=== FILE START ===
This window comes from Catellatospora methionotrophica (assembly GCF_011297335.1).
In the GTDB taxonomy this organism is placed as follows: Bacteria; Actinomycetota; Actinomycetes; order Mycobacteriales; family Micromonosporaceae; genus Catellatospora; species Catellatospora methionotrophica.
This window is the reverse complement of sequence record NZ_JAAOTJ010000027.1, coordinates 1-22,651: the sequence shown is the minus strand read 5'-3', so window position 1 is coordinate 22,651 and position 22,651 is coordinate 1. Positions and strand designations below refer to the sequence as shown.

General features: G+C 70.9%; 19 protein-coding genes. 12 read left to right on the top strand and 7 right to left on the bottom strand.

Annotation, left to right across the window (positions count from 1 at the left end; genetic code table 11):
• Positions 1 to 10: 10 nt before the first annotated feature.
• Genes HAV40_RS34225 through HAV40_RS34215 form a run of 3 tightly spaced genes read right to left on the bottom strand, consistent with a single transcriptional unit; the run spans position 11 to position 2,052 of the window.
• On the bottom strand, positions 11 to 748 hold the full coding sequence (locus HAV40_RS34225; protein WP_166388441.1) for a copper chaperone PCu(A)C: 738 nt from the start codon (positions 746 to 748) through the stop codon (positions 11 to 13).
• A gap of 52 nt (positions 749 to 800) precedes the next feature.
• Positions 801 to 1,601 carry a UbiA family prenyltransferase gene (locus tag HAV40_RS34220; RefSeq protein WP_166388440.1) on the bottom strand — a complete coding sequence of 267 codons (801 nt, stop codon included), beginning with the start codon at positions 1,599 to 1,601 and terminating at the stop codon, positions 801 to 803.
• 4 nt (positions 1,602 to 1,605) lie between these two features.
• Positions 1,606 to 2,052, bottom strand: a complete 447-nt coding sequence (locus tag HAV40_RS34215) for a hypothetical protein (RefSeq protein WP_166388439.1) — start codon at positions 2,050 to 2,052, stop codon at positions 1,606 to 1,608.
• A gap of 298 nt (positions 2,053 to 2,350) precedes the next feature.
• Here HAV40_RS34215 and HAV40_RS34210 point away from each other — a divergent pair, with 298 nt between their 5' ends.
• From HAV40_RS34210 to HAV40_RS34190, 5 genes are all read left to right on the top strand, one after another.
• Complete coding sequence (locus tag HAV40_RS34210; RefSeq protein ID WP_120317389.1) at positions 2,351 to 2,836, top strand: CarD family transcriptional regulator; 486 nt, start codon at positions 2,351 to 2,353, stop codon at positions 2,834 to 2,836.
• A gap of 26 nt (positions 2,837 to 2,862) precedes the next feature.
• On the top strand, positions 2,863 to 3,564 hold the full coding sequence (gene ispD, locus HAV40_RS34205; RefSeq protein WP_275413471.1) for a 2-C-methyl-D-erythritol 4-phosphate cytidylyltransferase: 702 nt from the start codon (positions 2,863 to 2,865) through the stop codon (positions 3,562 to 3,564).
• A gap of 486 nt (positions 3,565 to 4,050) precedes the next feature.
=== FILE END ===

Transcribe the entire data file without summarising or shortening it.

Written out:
This window comes from Catellatospora methionotrophica (assembly GCF_011297335.1).
In the GTDB taxonomy this organism is placed as follows: Bacteria; Actinomycetota; Actinomycetes; order Mycobacteriales; family Micromonosporaceae; genus Catellatospora; species Catellatospora methionotrophica.
This window is the reverse complement of sequence record NZ_JAAOTJ010000027.1, coordinates 1-22,651: the sequence shown is the minus strand read 5'-3', so window position 1 is coordinate 22,651 and position 22,651 is coordinate 1. Positions and strand designations below refer to the sequence as shown.

General features: G+C 70.9%; 19 protein-coding genes. 12 read left to right on the top strand and 7 right to left on the bottom strand.

Annotation, left to right across the window (positions count from 1 at the left end; genetic code table 11):
• Positions 1 to 10: 10 nt before the first annotated feature.
• Genes HAV40_RS34225 through HAV40_RS34215 form a run of 3 tightly spaced genes read right to left on the bottom strand, consistent with a single transcriptional unit; the run spans position 11 to position 2,052 of the window.
• On the bottom strand, positions 11 to 748 hold the full coding sequence (locus HAV40_RS34225; protein WP_166388441.1) for a copper chaperone PCu(A)C: 738 nt from the start codon (positions 746 to 748) through the stop codon (positions 11 to 13).
• A gap of 52 nt (positions 749 to 800) precedes the next feature.
• Positions 801 to 1,601 carry a UbiA family prenyltransferase gene (locus tag HAV40_RS34220; RefSeq protein WP_166388440.1) on the bottom strand — a complete coding sequence of 267 codons (801 nt, stop codon included), beginning with the start codon at positions 1,599 to 1,601 and terminating at the stop codon, positions 801 to 803.
• 4 nt (positions 1,602 to 1,605) lie between these two features.
• Positions 1,606 to 2,052, bottom strand: a complete 447-nt coding sequence (locus tag HAV40_RS34215) for a hypothetical protein (RefSeq protein WP_166388439.1) — start codon at positions 2,050 to 2,052, stop codon at positions 1,606 to 1,608.
• A gap of 298 nt (positions 2,053 to 2,350) precedes the next feature.
• Here HAV40_RS34215 and HAV40_RS34210 point away from each other — a divergent pair, with 298 nt between their 5' ends.
• From HAV40_RS34210 to HAV40_RS34190, 5 genes are all read left to right on the top strand, one after another.
• Complete coding sequence (locus tag HAV40_RS34210; RefSeq protein ID WP_120317389.1) at positions 2,351 to 2,836, top strand: CarD family transcriptional regulator; 486 nt, start codon at positions 2,351 to 2,353, stop codon at positions 2,834 to 2,836.
• A gap of 26 nt (positions 2,837 to 2,862) precedes the next feature.
• On the top strand, positions 2,863 to 3,564 hold the full coding sequence (gene ispD, locus HAV40_RS34205; RefSeq protein WP_275413471.1) for a 2-C-methyl-D-erythritol 4-phosphate cytidylyltransferase: 702 nt from the start codon (positions 2,863 to 2,865) through the stop codon (positions 3,562 to 3,564).
• A gap of 486 nt (positions 3,565 to 4,050) precedes the next feature.